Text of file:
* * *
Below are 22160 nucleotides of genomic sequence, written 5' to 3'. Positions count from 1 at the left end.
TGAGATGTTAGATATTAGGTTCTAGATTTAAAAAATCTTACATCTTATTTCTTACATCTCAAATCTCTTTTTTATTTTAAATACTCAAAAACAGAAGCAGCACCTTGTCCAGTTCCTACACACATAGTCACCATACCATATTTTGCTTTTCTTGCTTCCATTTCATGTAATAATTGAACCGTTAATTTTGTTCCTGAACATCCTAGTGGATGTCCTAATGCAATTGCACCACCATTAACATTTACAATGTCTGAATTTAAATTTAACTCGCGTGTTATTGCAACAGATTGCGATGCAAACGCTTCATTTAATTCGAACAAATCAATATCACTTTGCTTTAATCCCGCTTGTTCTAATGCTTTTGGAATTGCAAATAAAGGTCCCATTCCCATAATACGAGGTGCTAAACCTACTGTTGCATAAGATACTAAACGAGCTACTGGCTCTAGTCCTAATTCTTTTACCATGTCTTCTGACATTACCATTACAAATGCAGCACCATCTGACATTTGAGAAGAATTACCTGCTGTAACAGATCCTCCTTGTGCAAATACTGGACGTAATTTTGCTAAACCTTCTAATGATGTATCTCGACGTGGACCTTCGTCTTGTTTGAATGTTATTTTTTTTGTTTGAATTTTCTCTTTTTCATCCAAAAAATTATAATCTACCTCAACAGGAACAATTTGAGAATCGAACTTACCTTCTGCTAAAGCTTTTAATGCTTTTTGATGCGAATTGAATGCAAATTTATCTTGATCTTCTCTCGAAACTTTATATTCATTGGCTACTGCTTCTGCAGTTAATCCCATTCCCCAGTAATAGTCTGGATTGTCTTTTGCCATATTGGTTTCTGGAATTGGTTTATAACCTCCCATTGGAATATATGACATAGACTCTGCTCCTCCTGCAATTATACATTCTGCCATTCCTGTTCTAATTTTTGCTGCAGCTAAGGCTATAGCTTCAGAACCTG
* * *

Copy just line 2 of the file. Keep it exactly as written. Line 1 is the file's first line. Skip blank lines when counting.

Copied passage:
TGAGATGTTAGATATTAGGTTCTAGATTTAAAAAATCTTACATCTTATTTCTTACATCTCAAATCTCTTTTTTATTTTAAATACTCAAAAACAGAAGCAGCACCTTGTCCAGTTCCTACACACATAGTCACCATACCATATTTTGCTTTTCTTGCTTCCATTTCATGTAATAATTGAACCGTTAATTTTGTTCCTGAACATCCTAGTGGATGTCCTAATGCAATTGCACCACCATTAACATTTACAATGTCTGAATTTAAATTTAACTCGCGTGTTATTGCAACAGATTGCGATGCAAACGCTTCATTTAATTCGAACAAATCAATATCACTTTGCTTTAATCCCGCTTGTTCTAATGCTTTTGGAATTGCAAATAAAGGTCCCATTCCCATAATACGAGGTGCTAAACCTACTGTTGCATAAGATACTAAACGAGCTACTGGCTCTAGTCCTAATTCTTTTACCATGTCTTCTGACATTACCATTACAAATGCAGCACCATCTGACATTTGAGAAGAATTACCTGCTGTAACAGATCCTCCTTGTGCAAATACTGGACGTAATTTTGCTAAACCTTCTAATGATGTATCTCGACGTGGACCTTCGTCTTGTTTGAATGTTATTTTTTTTGTTTGAATTTTCTCTTTTTCATCCAAAAAATTATAATCTACCTCAACAGGAACAATTTGAGAATCGAACTTACCTTCTGCTAAAGCTTTTAATGCTTTTTGATGCGAATTGAATGCAAATTTATCTTGATCTTCTCTCGAAACTTTATATTCATTGGCTACTGCTTCTGCAGTTAATCCCATTCCCCAGTAATAGTCTGGATTGTCTTTTGCCATATTGGTTTCTGGAATTGGTTTATAACCTCCCATTGGAATATATGACATAGACTCTGCTCCTCCTGCAATTATACATTCTGCCATTCCTGTTCTAATTTTTGCTGCAGCTAAGGCTATAGCTTCAGAACCTG